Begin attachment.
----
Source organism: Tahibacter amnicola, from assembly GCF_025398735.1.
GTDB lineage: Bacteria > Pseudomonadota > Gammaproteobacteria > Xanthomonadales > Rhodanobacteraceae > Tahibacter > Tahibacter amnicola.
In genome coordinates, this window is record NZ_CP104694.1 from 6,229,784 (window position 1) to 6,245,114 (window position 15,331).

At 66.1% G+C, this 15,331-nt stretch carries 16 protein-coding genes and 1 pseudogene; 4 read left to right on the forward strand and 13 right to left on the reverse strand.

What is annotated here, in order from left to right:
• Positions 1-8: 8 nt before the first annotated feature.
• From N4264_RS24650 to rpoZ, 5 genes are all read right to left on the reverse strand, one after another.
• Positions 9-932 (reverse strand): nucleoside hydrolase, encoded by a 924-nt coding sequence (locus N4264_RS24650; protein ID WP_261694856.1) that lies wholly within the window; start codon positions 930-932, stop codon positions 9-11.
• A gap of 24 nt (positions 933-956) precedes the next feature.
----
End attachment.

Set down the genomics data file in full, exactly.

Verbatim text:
Source organism: Tahibacter amnicola, from assembly GCF_025398735.1.
GTDB lineage: Bacteria > Pseudomonadota > Gammaproteobacteria > Xanthomonadales > Rhodanobacteraceae > Tahibacter > Tahibacter amnicola.
In genome coordinates, this window is record NZ_CP104694.1 from 6,229,784 (window position 1) to 6,245,114 (window position 15,331).

At 66.1% G+C, this 15,331-nt stretch carries 16 protein-coding genes and 1 pseudogene; 4 read left to right on the forward strand and 13 right to left on the reverse strand.

What is annotated here, in order from left to right:
• Positions 1-8: 8 nt before the first annotated feature.
• From N4264_RS24650 to rpoZ, 5 genes are all read right to left on the reverse strand, one after another.
• Positions 9-932 (reverse strand): nucleoside hydrolase, encoded by a 924-nt coding sequence (locus N4264_RS24650; protein ID WP_261694856.1) that lies wholly within the window; start codon positions 930-932, stop codon positions 9-11.
• A gap of 24 nt (positions 933-956) precedes the next feature.